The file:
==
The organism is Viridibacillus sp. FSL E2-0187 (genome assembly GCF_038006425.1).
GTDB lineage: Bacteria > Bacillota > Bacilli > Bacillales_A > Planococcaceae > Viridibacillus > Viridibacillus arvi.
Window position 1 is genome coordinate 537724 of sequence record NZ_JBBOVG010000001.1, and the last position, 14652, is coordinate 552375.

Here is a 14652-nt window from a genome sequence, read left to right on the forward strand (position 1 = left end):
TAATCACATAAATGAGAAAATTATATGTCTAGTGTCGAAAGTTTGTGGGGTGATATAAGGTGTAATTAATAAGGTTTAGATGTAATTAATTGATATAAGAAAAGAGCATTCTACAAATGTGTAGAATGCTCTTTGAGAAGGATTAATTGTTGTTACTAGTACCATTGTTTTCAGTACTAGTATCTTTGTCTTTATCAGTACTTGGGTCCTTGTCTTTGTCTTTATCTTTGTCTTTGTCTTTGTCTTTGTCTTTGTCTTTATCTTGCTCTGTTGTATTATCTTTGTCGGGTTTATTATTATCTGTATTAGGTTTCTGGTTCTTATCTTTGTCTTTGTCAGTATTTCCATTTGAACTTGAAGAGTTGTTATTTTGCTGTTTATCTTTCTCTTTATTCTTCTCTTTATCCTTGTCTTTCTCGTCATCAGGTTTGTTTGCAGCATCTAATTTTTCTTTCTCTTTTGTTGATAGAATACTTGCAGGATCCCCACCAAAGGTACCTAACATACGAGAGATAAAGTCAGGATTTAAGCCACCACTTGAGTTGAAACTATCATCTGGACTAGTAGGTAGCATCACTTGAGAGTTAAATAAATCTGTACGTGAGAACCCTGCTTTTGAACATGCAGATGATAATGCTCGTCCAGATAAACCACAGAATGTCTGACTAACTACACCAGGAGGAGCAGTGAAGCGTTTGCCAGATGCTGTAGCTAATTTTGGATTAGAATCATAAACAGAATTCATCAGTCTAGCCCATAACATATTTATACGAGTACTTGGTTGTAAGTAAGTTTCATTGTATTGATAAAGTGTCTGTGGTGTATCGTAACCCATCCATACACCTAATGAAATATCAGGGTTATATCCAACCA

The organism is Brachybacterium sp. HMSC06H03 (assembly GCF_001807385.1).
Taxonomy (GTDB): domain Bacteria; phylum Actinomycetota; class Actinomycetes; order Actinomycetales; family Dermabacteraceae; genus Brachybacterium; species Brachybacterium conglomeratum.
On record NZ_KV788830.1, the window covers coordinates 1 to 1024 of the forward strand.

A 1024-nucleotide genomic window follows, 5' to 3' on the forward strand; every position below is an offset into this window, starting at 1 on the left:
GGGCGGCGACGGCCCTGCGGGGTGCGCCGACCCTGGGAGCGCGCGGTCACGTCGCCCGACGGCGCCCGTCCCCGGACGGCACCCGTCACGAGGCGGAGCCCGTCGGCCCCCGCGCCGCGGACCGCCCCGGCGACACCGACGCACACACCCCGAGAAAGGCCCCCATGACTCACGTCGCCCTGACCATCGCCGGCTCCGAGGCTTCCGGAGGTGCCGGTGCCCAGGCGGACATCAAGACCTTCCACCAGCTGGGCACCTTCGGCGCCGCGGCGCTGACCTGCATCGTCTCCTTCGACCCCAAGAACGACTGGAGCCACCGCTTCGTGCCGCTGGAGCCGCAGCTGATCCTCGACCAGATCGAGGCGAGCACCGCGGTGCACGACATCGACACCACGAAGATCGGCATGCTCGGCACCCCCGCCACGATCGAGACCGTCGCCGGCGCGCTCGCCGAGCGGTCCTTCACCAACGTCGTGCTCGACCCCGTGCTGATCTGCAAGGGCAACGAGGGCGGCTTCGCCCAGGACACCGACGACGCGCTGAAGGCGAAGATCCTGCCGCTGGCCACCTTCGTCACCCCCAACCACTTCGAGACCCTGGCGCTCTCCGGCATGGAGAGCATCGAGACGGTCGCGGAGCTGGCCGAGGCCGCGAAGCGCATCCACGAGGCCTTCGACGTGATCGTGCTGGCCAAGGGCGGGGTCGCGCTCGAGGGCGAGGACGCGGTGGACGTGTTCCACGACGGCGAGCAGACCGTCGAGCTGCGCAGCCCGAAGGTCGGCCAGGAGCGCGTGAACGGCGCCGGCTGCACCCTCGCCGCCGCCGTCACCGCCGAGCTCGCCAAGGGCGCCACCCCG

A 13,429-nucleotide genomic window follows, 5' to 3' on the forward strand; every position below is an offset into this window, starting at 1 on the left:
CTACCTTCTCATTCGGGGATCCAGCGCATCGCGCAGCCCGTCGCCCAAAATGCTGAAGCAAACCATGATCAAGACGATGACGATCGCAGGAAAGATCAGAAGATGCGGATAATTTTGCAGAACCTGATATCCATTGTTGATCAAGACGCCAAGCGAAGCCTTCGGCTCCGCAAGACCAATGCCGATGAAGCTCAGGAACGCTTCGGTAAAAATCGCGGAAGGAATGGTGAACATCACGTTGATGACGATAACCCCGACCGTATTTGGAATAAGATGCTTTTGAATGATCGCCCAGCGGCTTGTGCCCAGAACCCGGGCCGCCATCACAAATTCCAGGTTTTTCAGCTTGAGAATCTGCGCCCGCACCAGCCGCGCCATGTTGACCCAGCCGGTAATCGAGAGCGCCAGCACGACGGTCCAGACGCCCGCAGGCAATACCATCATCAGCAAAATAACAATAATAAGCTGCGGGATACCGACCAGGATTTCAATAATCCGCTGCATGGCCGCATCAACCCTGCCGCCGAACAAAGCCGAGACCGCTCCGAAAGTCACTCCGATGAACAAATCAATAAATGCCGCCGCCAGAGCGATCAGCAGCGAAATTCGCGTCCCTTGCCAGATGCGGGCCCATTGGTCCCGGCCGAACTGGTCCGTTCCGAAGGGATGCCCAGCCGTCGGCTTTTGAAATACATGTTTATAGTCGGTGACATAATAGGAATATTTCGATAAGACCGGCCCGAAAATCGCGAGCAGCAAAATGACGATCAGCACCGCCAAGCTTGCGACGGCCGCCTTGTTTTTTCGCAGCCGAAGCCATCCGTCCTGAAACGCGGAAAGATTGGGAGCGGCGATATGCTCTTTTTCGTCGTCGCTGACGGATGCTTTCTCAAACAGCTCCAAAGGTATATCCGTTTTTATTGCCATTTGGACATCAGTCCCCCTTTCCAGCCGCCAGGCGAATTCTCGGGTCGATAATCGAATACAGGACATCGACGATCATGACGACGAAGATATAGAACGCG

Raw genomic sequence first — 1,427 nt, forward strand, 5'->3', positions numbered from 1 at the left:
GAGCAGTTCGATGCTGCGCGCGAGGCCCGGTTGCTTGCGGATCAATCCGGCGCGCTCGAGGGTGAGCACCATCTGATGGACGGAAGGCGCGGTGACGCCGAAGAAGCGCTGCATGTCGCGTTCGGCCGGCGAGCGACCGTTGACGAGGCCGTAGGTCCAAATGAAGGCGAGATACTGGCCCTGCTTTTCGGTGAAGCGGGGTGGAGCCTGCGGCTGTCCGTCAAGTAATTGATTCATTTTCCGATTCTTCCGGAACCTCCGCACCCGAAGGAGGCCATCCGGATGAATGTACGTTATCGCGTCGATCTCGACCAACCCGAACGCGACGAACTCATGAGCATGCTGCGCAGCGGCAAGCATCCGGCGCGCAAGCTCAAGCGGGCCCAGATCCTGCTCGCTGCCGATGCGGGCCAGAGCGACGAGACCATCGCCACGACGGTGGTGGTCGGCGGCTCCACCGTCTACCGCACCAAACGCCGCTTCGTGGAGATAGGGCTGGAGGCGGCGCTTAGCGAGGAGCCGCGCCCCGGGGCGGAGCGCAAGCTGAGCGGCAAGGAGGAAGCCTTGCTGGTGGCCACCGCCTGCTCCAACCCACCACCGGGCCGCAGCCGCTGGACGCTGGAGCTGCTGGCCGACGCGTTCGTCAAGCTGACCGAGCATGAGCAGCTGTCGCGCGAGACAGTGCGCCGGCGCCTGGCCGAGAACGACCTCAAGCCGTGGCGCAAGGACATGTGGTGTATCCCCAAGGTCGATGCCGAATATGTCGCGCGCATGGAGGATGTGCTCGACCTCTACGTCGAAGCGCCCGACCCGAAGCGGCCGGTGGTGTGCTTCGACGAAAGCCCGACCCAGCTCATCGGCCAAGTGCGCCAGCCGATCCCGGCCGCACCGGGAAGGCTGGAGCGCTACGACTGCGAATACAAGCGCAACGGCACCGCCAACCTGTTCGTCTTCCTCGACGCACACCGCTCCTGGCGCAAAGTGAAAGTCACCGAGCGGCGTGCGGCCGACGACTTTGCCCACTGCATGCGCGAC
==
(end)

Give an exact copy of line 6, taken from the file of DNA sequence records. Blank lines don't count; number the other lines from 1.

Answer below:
The organism is Brachybacterium sp. HMSC06H03 (assembly GCF_001807385.1).